Cannonball Read V: Thicker Than Water by Mike Carey
This time, the case is personal - a bully from his past named Kenny Seddon has written "F--- Castor" on a bloody car window where said bully had a party with a couple of straight razors. Fix is already on the Met's radar for past indiscretions and is promptly dragged into the case. One cop in particular really hates Castor, which thrusts him upon an unwanted walk down memory lane to clear his name. And if that wasn't enough, his estranged brother who is a catholic priest striving for sainthood is somehow mixed up with the case and refuses to show his cards.
As usual, Fix runs straight toward the danger without thinking or heeding anyone's advice. As the plot unfolds, Castor is forced to make uneasy alliances with past enemies to solve the case and save his own ass. And once he does, the shit really hits the fan on the last page hooking the reader in for the next novel.
Even though I wouldn't call this my favourite book, I enjoyed this entry in the series. Almost all of the past characters rear their ugly or lovely heads including Fix's favorite partners in crime Juliet the Succubus and Nick the paranoid Zombie. Plus, we get a closer look at Fix's beginnings and family tree. Previously, the reader was privy to any background that directly related to how Fix was attuned to ghosts at an early age. His family life was pretty bleak especially after the death of his sister when he was a boy. Then, he up and split for university and life in London.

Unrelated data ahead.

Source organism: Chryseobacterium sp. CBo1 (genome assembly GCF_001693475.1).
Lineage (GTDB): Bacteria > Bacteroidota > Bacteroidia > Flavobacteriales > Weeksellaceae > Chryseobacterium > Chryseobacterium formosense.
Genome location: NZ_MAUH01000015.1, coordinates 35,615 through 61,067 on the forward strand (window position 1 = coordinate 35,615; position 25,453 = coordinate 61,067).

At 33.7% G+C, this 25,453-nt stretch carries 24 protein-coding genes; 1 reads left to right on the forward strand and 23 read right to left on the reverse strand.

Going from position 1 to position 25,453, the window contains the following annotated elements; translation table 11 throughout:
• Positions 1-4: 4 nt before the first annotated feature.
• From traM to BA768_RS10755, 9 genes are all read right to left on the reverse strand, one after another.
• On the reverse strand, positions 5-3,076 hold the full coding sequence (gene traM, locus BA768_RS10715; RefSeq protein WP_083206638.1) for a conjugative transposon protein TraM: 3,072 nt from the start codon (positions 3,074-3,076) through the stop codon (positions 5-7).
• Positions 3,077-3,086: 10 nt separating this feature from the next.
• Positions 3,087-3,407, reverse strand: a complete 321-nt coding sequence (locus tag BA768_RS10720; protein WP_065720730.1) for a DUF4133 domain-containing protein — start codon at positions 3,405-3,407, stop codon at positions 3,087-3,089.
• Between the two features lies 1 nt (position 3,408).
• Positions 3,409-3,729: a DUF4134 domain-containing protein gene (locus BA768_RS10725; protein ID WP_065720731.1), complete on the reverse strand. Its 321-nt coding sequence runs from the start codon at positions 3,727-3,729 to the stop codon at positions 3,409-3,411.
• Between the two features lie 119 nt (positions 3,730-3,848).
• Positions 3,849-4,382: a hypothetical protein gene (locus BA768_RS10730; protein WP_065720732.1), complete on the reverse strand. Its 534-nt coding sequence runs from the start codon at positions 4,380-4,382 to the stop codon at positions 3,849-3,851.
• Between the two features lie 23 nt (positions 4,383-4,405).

While reading this book, I was having a bit of spiritual and romantic crisis of my own. Fix's brother's story of joining the priesthood and sense of religious duty especially hit close to home. And Carey's prose still had me coming back for more. Even when I was hesitant to continue, I was sucked back into Fix's dilemma within moments and was glad for it.
I would recommend you start at the beginning as I'm a bit of series purist. But you could easily enjoy this book without doing so. It's an engaging mystery horror tale set in London for any fans of Jim Butcher, Gaiman and Carey's comic book work. Even though it's not a great movie, I liked Constantine as a guilty pleasure. This lackluster film led me to Carey's literary body of work and more.
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